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2 English questions out of 2
June 12, 2020
The Austin office is nice and there's lots of attempts to have a good office culture. The company used to have a better attitude and culture of acceptance, growth and learning but is now focused on the bottom line only (which is good for some positions but not Advisors). They have bi-annual company events to try to keep moral up. The kitchen is stocked with healthy snacks and the office manager and reception are truly amazing.
The politics of management is out of control, blatant favoritism, ignoring complaints, sexisim and there is no diversity in staff. Promotions have little rhyme or reason; once they demoted someone citing numbers but the advisor pulled their own numbers and realized they were very wrong and demoted the wrong person. Managers gladly talk down to Advisors and being ignored by your own manager or having them roll their eyes when you need help is common. There's a reason anyone with any talent leaves as soon as possible and they hire lots of new graduates to burn through.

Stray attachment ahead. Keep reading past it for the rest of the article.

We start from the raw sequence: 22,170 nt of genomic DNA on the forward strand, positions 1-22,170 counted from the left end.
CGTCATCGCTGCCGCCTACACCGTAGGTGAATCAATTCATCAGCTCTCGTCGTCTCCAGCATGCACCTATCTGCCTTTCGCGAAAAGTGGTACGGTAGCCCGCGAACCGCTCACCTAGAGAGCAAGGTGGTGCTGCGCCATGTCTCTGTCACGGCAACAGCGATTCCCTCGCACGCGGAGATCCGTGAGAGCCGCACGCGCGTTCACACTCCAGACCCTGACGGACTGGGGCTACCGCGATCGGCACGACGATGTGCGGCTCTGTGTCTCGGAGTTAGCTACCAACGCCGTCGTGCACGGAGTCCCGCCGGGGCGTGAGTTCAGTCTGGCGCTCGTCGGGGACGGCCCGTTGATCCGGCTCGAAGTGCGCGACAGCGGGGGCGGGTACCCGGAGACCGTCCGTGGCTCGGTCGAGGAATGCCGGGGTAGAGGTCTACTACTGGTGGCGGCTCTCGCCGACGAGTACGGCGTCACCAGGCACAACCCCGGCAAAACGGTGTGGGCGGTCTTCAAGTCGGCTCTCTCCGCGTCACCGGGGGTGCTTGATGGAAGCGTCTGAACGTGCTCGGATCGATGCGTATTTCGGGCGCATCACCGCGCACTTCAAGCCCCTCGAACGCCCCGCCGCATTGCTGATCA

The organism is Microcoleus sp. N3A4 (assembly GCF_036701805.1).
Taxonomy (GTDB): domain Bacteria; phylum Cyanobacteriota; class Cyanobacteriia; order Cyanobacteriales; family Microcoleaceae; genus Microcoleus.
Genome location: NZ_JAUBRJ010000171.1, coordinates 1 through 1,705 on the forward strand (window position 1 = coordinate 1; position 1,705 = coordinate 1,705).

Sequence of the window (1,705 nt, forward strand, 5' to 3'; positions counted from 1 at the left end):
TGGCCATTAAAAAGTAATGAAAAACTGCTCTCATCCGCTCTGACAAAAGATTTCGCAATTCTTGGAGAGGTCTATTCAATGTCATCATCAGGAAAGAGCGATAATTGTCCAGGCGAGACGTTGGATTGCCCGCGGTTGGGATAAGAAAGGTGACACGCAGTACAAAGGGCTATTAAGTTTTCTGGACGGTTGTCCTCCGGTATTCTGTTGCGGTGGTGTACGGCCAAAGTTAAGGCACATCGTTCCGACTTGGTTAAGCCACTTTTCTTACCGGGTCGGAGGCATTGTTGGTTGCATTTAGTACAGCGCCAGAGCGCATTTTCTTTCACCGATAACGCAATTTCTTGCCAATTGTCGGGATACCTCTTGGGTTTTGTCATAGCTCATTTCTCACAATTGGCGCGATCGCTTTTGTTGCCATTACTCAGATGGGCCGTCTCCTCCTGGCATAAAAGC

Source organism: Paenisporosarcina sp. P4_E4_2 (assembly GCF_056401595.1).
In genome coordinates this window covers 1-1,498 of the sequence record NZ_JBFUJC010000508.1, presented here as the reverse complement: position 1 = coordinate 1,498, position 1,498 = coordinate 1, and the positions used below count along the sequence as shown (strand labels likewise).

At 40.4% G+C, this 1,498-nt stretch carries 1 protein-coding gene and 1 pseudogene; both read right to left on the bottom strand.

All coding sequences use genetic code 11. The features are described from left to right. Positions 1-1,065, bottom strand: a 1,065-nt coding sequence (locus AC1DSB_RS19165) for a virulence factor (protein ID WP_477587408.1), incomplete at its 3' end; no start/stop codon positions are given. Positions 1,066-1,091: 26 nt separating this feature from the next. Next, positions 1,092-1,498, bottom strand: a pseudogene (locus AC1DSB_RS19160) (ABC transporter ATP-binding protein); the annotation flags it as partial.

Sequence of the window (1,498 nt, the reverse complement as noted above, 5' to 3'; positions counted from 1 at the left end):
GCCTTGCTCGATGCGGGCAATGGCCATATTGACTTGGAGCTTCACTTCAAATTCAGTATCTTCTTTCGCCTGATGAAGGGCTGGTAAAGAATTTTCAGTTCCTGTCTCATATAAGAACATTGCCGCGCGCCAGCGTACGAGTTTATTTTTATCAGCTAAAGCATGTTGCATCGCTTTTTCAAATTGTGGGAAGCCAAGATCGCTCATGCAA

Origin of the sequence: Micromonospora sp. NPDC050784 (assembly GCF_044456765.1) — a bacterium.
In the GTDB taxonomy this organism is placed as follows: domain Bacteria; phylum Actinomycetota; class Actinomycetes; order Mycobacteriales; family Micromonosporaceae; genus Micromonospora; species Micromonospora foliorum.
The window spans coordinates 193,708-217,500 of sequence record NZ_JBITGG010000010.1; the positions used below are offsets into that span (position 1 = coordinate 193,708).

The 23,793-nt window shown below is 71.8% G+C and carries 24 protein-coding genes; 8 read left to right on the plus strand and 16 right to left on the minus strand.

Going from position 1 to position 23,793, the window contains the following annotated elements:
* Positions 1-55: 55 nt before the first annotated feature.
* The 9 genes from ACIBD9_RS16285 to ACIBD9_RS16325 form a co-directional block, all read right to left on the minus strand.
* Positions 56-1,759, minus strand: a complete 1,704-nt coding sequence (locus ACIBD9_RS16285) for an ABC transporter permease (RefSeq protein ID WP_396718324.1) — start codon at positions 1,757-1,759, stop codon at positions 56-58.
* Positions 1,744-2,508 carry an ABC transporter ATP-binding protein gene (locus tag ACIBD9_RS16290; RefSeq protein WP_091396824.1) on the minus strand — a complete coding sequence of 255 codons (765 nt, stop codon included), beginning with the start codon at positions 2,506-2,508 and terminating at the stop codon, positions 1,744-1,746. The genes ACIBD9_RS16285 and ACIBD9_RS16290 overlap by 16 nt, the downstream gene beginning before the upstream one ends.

The company seems to be going through some real growing pains and managers can either grow and learn or just keep burning people out.
The politics of management is out of control, blatant favoritism, ignoring complaints, sexisim and there is no diversity in staff.
June 12, 2020
December 7, 2018
-Extremely quick hiring process -HR followed up when they said they would This is seriously the only part of my experience with the company that went smoothly.